Celebrating 60 years of Mainland Tanzanian Independence
Tanzania and Britain met in person at the Oriental Club in London on April 7th 2022 for the first time in a while in an event hosted by the High Commission and Britain Tanzania Society. The event to celebrate 60 years of mainland Tanzanian Independence, Karume day and the 100th anniversary of the birth of Mwalimu Julius Nyerere was more than to celebrate special moments in time. It was an event that highlighted our friendship; an event that inspired, especially as the incredible Dr Asha-Rose Migiro, High Commissioner of the United Republic of Tanzania to the United Kingdom and former Deputy-General of the United Nations, took to the podium to deliver her speech which you can listen to here and see some photos from the event here.
Mwalimu Julius Nyerere, the founder of the nation and fondly referred to as “Mwalimu” – Swahili for ‘teacher’ – was not only celebrated but continued to inspire. A teacher in his profession, the Father of the Nation was also Mwalimu in the way he led by example.
Together we also celebrated Karume Day, as we marked 50 years of the passing of Sheikh Abeid Amani Karume, the founding father of Zanzibar. Together with Mwalimu Nyerere, they brought the two countries of Zanzibar and Tanzania together to form one country, which has become “an enduring example of unity and peace on the African continent”.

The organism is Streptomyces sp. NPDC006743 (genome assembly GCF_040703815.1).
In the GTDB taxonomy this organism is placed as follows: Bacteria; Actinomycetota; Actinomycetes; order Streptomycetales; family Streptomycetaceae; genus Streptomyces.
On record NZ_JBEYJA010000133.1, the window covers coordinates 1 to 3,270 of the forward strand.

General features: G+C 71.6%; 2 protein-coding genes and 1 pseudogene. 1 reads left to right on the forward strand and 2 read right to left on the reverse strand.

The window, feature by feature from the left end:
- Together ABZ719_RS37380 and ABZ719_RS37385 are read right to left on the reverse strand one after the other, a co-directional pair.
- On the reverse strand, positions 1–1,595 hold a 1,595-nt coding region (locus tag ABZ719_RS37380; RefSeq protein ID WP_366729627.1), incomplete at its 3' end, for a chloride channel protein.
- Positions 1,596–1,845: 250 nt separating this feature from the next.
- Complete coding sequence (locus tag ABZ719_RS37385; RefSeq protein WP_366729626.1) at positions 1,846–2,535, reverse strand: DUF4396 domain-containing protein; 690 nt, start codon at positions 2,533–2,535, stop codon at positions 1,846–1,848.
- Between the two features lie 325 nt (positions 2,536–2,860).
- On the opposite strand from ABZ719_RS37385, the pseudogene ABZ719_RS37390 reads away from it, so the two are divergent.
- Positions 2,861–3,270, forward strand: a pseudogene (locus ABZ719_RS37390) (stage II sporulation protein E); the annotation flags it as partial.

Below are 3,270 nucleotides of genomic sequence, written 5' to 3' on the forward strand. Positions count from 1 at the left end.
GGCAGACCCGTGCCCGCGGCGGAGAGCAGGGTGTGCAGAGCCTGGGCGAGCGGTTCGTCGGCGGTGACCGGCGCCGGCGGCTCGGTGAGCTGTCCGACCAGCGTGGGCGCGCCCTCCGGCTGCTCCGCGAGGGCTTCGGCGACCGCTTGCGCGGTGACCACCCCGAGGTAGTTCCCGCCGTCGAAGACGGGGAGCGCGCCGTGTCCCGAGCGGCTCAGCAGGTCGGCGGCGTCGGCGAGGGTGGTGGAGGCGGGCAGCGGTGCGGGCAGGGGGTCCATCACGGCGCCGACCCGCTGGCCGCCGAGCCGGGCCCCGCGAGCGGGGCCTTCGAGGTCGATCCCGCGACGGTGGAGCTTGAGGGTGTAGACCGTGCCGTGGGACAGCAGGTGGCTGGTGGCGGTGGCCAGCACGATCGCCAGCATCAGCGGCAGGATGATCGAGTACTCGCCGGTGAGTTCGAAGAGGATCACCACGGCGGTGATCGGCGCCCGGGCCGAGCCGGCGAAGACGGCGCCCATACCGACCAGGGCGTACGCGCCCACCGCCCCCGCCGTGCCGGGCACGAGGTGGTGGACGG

Dr Migiro, along with the ever-entertaining Bongo Zozo, also reminded us of one of Tanzania’s great exports that has spread internationally, and that has united Tanzania – the beautiful language of Kiswahili. This is also a “great honour and humbling tribute to Mwalimu, one of the most steadfast champions of Kiswahili”. In fact, the language is traveling across the world as it grows more prominent, including being taught in London and Edinburgh, Mwalimu’s Alma Matta. Within this event we saw the growth of the beautiful language – even our digital manager received some Kiswahili lessons from a variety of people, absolutely in their element as they discussed the language.
In a room that held a wide variety of people thoroughly enjoying meeting one another, there were celebrations, inspiration, friendships old and new. We stood as two nations together with a long friendship, celebrating our friendship and Tanzania. And as Dr Migiro said, under Tanzania’s President – fondly known as Mama Samia – “Tanzania is on the rise, Ladies and Gentlemen”. But for now, as Mama Samia says, Kazi inaendelea – “the work continues”.